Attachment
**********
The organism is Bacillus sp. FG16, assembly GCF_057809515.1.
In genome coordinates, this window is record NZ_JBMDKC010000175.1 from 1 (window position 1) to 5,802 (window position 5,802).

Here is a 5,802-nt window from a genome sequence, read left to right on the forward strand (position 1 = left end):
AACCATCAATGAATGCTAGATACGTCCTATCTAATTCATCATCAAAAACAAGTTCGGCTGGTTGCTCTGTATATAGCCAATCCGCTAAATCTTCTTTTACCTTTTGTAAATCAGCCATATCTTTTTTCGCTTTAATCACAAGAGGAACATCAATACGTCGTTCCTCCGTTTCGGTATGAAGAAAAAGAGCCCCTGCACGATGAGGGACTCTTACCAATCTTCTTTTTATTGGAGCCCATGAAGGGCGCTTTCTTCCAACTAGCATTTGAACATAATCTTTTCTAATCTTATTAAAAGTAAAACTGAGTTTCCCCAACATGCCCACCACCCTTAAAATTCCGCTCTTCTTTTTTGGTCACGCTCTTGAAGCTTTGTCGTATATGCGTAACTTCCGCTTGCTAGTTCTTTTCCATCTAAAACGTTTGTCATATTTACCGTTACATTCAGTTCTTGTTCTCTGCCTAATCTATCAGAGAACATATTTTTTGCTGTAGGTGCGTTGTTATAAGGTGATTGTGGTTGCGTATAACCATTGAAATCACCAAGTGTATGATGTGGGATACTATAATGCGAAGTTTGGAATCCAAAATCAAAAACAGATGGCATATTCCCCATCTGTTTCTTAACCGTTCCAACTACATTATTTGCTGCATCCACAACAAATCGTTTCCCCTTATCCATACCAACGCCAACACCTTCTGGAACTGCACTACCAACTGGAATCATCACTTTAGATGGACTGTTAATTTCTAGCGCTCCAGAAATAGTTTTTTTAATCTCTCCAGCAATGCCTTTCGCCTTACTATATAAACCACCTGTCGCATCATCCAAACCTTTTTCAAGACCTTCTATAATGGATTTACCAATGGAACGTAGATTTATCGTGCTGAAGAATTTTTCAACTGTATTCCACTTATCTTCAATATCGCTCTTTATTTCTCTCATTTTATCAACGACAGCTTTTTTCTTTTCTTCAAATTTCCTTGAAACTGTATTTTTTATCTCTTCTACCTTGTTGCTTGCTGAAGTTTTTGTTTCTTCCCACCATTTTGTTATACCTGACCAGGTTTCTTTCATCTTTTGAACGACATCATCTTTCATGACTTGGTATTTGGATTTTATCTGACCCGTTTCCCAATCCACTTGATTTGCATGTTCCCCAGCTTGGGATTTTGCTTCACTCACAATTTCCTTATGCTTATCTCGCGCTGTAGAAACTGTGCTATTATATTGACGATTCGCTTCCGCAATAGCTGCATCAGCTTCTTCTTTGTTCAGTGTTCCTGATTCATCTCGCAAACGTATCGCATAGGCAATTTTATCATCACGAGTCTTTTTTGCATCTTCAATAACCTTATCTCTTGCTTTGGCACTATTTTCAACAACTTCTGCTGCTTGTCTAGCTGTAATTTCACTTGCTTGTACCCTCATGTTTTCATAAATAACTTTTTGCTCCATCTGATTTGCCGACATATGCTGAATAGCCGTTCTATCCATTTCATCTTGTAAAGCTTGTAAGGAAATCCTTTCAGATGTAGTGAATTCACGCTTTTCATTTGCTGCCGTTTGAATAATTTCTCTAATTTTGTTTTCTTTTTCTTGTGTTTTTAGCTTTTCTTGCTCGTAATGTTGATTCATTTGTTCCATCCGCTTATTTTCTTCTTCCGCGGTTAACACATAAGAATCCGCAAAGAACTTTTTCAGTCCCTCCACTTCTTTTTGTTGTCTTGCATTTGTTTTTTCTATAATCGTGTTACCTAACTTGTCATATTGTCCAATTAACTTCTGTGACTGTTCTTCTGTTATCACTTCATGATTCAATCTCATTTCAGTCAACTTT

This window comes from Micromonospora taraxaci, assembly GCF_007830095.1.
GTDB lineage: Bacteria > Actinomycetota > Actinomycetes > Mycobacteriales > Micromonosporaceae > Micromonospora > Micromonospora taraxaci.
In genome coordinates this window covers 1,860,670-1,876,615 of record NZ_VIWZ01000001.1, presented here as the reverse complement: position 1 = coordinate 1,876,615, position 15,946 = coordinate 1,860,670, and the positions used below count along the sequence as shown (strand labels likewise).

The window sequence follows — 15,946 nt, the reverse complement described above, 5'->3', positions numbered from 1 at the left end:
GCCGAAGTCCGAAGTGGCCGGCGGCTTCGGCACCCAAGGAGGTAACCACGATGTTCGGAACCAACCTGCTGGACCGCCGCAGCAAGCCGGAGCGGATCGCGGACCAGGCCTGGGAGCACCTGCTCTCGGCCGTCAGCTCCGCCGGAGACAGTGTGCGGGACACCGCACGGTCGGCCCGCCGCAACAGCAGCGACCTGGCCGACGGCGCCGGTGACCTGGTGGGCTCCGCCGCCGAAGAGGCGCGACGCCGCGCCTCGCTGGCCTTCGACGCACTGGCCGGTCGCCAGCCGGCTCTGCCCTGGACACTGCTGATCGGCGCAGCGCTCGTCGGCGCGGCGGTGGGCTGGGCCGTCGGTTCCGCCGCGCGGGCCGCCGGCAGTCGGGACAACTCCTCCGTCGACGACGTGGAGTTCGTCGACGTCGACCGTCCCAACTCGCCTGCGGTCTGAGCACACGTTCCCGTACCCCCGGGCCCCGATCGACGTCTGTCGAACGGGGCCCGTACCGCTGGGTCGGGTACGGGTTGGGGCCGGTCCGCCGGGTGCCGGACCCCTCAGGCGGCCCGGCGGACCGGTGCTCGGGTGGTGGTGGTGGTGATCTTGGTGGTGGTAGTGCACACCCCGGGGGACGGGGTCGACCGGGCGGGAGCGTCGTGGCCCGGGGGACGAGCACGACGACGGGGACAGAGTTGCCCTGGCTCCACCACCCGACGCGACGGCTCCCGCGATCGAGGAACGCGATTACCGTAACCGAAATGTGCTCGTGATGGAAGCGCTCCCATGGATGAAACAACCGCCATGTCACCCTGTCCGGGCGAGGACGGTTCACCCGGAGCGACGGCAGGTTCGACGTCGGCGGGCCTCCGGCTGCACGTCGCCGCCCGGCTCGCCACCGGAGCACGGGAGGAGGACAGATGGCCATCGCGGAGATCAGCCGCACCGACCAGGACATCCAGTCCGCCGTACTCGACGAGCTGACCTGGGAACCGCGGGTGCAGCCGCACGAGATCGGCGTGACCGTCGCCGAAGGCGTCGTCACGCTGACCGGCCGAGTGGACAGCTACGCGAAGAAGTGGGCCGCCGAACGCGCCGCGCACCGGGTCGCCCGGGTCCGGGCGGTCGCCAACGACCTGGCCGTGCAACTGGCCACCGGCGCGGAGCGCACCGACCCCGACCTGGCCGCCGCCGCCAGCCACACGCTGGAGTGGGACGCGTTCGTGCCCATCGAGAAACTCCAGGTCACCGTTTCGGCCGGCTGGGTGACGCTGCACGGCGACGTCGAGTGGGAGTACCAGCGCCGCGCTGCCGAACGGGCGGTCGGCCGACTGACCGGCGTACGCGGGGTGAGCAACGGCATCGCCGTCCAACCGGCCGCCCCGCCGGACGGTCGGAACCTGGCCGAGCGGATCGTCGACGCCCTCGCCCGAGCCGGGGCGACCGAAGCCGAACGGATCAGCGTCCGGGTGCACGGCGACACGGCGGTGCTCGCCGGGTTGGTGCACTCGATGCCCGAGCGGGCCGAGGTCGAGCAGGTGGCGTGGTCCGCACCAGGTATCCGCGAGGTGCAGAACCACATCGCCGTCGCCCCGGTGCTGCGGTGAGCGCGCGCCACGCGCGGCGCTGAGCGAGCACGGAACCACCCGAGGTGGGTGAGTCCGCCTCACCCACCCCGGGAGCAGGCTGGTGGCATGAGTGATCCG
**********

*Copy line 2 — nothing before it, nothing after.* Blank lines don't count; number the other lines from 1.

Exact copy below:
In genome coordinates, this window is record NZ_JBMDKC010000175.1 from 1 (window position 1) to 5,802 (window position 5,802).